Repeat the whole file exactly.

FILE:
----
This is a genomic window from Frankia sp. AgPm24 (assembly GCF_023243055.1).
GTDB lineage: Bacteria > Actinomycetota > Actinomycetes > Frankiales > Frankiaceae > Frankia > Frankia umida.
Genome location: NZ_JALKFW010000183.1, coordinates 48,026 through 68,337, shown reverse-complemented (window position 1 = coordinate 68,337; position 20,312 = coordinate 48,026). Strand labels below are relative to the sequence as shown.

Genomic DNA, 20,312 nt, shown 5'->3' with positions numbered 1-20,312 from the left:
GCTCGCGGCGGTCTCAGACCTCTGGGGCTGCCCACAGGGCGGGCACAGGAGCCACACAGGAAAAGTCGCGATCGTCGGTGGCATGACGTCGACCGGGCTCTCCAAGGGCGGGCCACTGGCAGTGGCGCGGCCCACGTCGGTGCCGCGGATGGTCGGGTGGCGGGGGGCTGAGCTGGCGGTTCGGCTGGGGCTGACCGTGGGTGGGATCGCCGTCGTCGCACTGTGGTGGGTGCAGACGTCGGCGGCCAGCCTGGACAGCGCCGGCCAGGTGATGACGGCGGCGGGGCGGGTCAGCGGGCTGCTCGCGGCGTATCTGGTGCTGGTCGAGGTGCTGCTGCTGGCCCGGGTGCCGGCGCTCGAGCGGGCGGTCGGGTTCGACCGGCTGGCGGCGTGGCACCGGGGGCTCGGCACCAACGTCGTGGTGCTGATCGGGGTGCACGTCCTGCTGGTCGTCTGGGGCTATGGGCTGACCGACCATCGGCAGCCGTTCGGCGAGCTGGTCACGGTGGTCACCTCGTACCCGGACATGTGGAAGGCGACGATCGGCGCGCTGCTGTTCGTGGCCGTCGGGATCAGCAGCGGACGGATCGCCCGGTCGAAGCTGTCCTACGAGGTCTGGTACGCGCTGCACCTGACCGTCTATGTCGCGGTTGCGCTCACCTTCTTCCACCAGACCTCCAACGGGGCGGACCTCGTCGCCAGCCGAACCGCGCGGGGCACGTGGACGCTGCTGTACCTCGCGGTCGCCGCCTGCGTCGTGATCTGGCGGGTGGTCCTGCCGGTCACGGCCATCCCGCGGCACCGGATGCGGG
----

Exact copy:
This is a genomic window from Frankia sp. AgPm24 (assembly GCF_023243055.1).
GTDB lineage: Bacteria > Actinomycetota > Actinomycetes > Frankiales > Frankiaceae > Frankia > Frankia umida.
Genome location: NZ_JALKFW010000183.1, coordinates 48,026 through 68,337, shown reverse-complemented (window position 1 = coordinate 68,337; position 20,312 = coordinate 48,026). Strand labels below are relative to the sequence as shown.

Genomic DNA, 20,312 nt, shown 5'->3' with positions numbered 1-20,312 from the left:
GCTCGCGGCGGTCTCAGACCTCTGGGGCTGCCCACAGGGCGGGCACAGGAGCCACACAGGAAAAGTCGCGATCGTCGGTGGCATGACGTCGACCGGGCTCTCCAAGGGCGGGCCACTGGCAGTGGCGCGGCCCACGTCGGTGCCGCGGATGGTCGGGTGGCGGGGGGCTGAGCTGGCGGTTCGGCTGGGGCTGACCGTGGGTGGGATCGCCGTCGTCGCACTGTGGTGGGTGCAGACGTCGGCGGCCAGCCTGGACAGCGCCGGCCAGGTGATGACGGCGGCGGGGCGGGTCAGCGGGCTGCTCGCGGCGTATCTGGTGCTGGTCGAGGTGCTGCTGCTGGCCCGGGTGCCGGCGCTCGAGCGGGCGGTCGGGTTCGACCGGCTGGCGGCGTGGCACCGGGGGCTCGGCACCAACGTCGTGGTGCTGATCGGGGTGCACGTCCTGCTGGTCGTCTGGGGCTATGGGCTGACCGACCATCGGCAGCCGTTCGGCGAGCTGGTCACGGTGGTCACCTCGTACCCGGACATGTGGAAGGCGACGATCGGCGCGCTGCTGTTCGTGGCCGTCGGGATCAGCAGCGGACGGATCGCCCGGTCGAAGCTGTCCTACGAGGTCTGGTACGCGCTGCACCTGACCGTCTATGTCGCGGTTGCGCTCACCTTCTTCCACCAGACCTCCAACGGGGCGGACCTCGTCGCCAGCCGAACCGCGCGGGGCACGTGGACGCTGCTGTACCTCGCGGTCGCCGCCTGCGTCGTGATCTGGCGGGTGGTCCTGCCGGTCACGGCCATCCCGCGGCACCGGATGCGGG